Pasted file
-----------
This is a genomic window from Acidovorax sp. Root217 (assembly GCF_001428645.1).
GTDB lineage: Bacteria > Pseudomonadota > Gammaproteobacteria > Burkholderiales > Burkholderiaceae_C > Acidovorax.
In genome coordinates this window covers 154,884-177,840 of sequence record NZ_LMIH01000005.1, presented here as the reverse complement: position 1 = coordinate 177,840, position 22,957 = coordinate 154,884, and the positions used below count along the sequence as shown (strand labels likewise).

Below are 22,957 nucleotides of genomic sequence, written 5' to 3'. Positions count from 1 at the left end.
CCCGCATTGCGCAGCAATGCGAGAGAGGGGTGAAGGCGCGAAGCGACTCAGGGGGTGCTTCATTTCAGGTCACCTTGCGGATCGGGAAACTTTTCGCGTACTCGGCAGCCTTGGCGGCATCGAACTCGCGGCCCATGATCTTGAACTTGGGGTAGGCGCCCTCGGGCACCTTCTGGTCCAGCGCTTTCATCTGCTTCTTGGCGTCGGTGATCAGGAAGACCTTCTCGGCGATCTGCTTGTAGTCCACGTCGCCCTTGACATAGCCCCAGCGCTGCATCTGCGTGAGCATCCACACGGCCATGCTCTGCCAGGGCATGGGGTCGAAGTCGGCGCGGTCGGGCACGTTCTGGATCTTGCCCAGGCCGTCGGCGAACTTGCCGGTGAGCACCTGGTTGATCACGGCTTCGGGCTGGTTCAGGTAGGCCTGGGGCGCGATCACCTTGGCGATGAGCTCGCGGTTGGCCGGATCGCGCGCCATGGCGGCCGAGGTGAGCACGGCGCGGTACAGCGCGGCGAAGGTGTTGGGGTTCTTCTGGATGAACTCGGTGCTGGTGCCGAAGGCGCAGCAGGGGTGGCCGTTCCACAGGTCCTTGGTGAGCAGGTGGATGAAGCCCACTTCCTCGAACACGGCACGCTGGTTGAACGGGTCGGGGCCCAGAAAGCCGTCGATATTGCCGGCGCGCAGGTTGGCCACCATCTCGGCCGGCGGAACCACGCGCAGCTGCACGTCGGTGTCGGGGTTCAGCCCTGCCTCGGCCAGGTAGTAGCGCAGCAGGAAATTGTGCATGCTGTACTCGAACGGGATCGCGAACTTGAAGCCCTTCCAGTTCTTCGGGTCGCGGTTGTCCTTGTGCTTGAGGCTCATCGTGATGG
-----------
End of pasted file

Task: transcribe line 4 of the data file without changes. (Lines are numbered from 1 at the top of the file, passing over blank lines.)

Below are 22,957 nucleotides of genomic sequence, written 5' to 3'. Positions count from 1 at the left end.